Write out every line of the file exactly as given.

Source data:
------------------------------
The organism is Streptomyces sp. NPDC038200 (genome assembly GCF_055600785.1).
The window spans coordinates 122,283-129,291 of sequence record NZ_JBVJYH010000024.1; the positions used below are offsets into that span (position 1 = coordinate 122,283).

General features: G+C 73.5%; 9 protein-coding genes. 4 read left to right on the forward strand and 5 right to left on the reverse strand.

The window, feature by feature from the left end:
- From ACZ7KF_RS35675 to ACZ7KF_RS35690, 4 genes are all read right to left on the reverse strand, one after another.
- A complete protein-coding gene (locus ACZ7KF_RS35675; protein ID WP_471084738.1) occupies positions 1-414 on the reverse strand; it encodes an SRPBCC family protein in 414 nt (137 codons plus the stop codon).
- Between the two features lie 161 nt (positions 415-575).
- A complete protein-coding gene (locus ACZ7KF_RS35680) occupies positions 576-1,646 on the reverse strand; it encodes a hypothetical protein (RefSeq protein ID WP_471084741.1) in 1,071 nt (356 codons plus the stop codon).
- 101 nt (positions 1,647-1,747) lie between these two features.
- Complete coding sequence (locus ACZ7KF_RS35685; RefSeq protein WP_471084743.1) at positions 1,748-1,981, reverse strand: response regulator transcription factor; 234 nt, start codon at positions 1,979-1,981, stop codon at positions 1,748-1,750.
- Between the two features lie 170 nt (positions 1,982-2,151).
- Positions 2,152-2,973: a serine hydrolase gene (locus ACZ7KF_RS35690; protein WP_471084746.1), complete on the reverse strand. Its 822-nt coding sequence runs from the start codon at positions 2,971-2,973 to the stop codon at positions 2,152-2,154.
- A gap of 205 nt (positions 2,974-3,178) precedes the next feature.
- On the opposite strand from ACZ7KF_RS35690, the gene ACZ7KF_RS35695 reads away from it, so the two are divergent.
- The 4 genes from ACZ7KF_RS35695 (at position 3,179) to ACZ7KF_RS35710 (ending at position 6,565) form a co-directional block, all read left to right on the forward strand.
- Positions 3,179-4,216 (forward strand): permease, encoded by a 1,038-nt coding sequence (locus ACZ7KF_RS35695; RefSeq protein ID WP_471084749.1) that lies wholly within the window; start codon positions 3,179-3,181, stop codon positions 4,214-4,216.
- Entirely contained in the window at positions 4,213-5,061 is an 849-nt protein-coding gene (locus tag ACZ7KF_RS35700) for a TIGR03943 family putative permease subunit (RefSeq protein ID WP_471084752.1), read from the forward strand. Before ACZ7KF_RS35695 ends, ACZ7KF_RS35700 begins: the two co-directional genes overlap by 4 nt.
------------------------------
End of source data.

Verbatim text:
The organism is Streptomyces sp. NPDC038200 (genome assembly GCF_055600785.1).
The window spans coordinates 122,283-129,291 of sequence record NZ_JBVJYH010000024.1; the positions used below are offsets into that span (position 1 = coordinate 122,283).

General features: G+C 73.5%; 9 protein-coding genes. 4 read left to right on the forward strand and 5 right to left on the reverse strand.

The window, feature by feature from the left end:
- From ACZ7KF_RS35675 to ACZ7KF_RS35690, 4 genes are all read right to left on the reverse strand, one after another.
- A complete protein-coding gene (locus ACZ7KF_RS35675; protein ID WP_471084738.1) occupies positions 1-414 on the reverse strand; it encodes an SRPBCC family protein in 414 nt (137 codons plus the stop codon).
- Between the two features lie 161 nt (positions 415-575).
- A complete protein-coding gene (locus ACZ7KF_RS35680) occupies positions 576-1,646 on the reverse strand; it encodes a hypothetical protein (RefSeq protein ID WP_471084741.1) in 1,071 nt (356 codons plus the stop codon).
- 101 nt (positions 1,647-1,747) lie between these two features.
- Complete coding sequence (locus ACZ7KF_RS35685; RefSeq protein WP_471084743.1) at positions 1,748-1,981, reverse strand: response regulator transcription factor; 234 nt, start codon at positions 1,979-1,981, stop codon at positions 1,748-1,750.
- Between the two features lie 170 nt (positions 1,982-2,151).
- Positions 2,152-2,973: a serine hydrolase gene (locus ACZ7KF_RS35690; protein WP_471084746.1), complete on the reverse strand. Its 822-nt coding sequence runs from the start codon at positions 2,971-2,973 to the stop codon at positions 2,152-2,154.
- A gap of 205 nt (positions 2,974-3,178) precedes the next feature.
- On the opposite strand from ACZ7KF_RS35690, the gene ACZ7KF_RS35695 reads away from it, so the two are divergent.
- The 4 genes from ACZ7KF_RS35695 (at position 3,179) to ACZ7KF_RS35710 (ending at position 6,565) form a co-directional block, all read left to right on the forward strand.
- Positions 3,179-4,216 (forward strand): permease, encoded by a 1,038-nt coding sequence (locus ACZ7KF_RS35695; RefSeq protein ID WP_471084749.1) that lies wholly within the window; start codon positions 3,179-3,181, stop codon positions 4,214-4,216.
- Entirely contained in the window at positions 4,213-5,061 is an 849-nt protein-coding gene (locus tag ACZ7KF_RS35700) for a TIGR03943 family putative permease subunit (RefSeq protein ID WP_471084752.1), read from the forward strand. Before ACZ7KF_RS35695 ends, ACZ7KF_RS35700 begins: the two co-directional genes overlap by 4 nt.